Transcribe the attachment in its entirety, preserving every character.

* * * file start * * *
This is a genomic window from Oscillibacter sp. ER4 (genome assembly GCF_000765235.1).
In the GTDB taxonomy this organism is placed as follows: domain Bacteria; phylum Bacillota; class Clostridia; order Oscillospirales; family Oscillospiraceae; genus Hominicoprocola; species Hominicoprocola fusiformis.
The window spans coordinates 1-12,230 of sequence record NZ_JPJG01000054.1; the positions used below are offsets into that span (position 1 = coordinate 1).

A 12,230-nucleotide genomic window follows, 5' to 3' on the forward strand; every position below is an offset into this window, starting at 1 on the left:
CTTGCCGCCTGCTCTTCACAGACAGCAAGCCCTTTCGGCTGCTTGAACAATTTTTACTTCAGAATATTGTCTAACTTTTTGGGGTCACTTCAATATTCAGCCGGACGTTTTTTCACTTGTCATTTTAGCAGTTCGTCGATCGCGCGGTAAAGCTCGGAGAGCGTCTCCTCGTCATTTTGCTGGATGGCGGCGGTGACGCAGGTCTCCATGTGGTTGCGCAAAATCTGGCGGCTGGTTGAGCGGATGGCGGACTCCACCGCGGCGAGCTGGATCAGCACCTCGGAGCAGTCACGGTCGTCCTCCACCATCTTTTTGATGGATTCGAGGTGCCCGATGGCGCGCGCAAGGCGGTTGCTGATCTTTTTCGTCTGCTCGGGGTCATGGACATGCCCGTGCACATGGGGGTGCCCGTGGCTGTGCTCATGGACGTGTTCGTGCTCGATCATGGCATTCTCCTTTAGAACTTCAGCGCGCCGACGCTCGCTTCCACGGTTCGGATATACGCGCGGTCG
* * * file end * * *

This is a genomic window from Oscillibacter sp. ER4 (genome assembly GCF_000765235.1).
In the GTDB taxonomy this organism is placed as follows: domain Bacteria; phylum Bacillota; class Clostridia; order Oscillospirales; family Oscillospiraceae; genus Hominicoprocola; species Hominicoprocola fusiformis.
The window spans coordinates 1-12,230 of sequence record NZ_JPJG01000054.1; the positions used below are offsets into that span (position 1 = coordinate 1).

A 12,230-nucleotide genomic window follows, 5' to 3' on the forward strand; every position below is an offset into this window, starting at 1 on the left:
CTTGCCGCCTGCTCTTCACAGACAGCAAGCCCTTTCGGCTGCTTGAACAATTTTTACTTCAGAATATTGTCTAACTTTTTGGGGTCACTTCAATATTCAGCCGGACGTTTTTTCACTTGTCATTTTAGCAGTTCGTCGATCGCGCGGTAAAGCTCGGAGAGCGTCTCCTCGTCATTTTGCTGGATGGCGGCGGTGACGCAGGTCTCCATGTGGTTGCGCAAAATCTGGCGGCTGGTTGAGCGGATGGCGGACTCCACCGCGGCGAGCTGGATCAGCACCTCGGAGCAGTCACGGTCGTCCTCCACCATCTTTTTGATGGATTCGAGGTGCCCGATGGCGCGCGCAAGGCGGTTGCTGATCTTTTTCGTCTGCTCGGGGTCATGGACATGCCCGTGCACATGGGGGTGCCCGTGGCTGTGCTCATGGACGTGTTCGTGCTCGATCATGGCATTCTCCTTTAGAACTTCAGCGCGCCGACGCTCGCTTCCACGGTTCGGATATACGCGCGGTCG